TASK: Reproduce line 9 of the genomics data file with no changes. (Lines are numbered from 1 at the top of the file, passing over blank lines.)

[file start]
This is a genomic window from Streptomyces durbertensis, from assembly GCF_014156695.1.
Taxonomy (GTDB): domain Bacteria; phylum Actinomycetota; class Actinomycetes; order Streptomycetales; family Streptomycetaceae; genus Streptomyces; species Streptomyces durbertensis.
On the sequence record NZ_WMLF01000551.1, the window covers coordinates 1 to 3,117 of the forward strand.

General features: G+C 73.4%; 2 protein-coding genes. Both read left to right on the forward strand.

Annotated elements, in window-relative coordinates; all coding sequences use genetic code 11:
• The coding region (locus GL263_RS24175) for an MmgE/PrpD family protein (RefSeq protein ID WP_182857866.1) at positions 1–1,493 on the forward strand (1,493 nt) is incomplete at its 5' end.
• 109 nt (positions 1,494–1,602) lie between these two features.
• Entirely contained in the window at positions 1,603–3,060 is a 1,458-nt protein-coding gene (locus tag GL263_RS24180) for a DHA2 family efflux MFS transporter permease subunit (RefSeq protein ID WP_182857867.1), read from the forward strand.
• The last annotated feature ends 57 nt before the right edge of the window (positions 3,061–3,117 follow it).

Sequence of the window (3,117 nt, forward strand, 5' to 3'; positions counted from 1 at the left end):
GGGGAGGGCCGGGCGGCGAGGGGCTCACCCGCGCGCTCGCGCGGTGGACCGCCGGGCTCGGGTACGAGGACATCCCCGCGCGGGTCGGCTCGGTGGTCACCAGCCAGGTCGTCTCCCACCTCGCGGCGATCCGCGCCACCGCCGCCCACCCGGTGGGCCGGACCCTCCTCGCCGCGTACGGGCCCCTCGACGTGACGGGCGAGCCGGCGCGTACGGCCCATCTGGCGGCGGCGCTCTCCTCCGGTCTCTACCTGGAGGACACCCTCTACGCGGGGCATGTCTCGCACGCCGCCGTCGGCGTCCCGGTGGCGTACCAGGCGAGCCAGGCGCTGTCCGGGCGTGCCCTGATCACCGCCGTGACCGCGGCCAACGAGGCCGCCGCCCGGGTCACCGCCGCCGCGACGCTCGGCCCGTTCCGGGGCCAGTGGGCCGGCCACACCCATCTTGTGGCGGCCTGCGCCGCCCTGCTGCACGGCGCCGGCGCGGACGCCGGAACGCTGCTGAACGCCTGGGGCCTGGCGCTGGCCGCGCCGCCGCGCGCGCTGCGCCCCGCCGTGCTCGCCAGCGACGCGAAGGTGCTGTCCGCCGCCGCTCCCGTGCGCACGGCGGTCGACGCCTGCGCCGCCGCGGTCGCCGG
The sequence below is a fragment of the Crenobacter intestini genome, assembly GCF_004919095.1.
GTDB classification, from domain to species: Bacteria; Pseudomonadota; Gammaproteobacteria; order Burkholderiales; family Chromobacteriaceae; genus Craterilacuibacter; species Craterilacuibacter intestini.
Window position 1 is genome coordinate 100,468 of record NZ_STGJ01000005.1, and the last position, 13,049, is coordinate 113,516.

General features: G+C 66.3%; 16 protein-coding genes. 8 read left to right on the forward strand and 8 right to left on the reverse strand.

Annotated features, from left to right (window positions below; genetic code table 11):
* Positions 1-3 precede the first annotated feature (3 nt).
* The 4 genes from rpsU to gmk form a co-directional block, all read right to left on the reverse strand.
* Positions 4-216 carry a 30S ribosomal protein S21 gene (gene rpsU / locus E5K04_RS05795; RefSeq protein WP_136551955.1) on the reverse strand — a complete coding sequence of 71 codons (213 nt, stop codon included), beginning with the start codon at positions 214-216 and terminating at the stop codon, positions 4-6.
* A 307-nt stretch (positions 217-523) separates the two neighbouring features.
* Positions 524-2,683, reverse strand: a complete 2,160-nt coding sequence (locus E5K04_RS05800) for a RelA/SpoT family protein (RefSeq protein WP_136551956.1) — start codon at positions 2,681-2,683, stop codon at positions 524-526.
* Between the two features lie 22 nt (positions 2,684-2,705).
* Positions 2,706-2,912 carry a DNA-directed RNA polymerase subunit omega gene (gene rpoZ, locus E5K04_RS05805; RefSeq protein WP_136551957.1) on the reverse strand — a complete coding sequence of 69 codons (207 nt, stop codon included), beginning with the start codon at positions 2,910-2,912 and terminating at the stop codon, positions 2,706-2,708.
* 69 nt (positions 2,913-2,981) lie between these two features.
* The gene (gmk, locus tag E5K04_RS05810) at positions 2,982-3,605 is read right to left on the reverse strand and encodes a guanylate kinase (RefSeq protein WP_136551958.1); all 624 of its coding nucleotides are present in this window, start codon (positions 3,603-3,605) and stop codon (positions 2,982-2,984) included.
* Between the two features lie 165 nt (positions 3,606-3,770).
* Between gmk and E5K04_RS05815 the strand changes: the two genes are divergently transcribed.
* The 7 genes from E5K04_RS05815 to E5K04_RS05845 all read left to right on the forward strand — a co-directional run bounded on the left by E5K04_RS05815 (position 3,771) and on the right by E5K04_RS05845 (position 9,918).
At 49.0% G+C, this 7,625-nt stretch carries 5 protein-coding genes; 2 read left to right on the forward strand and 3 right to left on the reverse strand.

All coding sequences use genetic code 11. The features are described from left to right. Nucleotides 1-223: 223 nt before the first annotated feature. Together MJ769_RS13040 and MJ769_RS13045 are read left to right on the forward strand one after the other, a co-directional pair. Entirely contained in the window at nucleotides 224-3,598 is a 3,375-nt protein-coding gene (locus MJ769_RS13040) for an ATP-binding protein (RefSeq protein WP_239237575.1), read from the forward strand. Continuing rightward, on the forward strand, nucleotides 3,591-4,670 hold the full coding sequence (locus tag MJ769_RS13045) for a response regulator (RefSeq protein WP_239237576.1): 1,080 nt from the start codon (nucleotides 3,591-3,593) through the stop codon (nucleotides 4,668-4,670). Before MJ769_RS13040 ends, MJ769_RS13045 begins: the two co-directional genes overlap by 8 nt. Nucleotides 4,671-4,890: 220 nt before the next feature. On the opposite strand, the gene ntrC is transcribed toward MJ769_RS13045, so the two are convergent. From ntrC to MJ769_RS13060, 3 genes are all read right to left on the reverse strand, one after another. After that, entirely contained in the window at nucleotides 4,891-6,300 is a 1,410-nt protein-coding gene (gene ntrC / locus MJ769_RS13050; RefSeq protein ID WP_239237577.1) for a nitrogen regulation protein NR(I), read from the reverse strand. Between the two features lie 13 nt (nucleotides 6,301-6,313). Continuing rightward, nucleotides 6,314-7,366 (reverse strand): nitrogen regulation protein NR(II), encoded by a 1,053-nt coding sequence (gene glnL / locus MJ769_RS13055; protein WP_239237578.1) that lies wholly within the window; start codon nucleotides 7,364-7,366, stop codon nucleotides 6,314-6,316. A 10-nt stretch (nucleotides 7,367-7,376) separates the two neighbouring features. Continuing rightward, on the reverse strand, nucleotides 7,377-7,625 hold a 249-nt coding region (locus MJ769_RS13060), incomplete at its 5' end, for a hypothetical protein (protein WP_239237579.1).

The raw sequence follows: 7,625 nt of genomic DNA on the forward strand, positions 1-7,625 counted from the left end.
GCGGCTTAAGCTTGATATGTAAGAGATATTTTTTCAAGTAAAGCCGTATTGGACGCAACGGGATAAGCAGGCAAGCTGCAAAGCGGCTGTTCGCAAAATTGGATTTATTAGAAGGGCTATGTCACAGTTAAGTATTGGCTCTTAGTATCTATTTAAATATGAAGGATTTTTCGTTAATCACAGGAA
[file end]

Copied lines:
• The last annotated feature ends 57 nt before the right edge of the window (positions 3,061–3,117 follow it).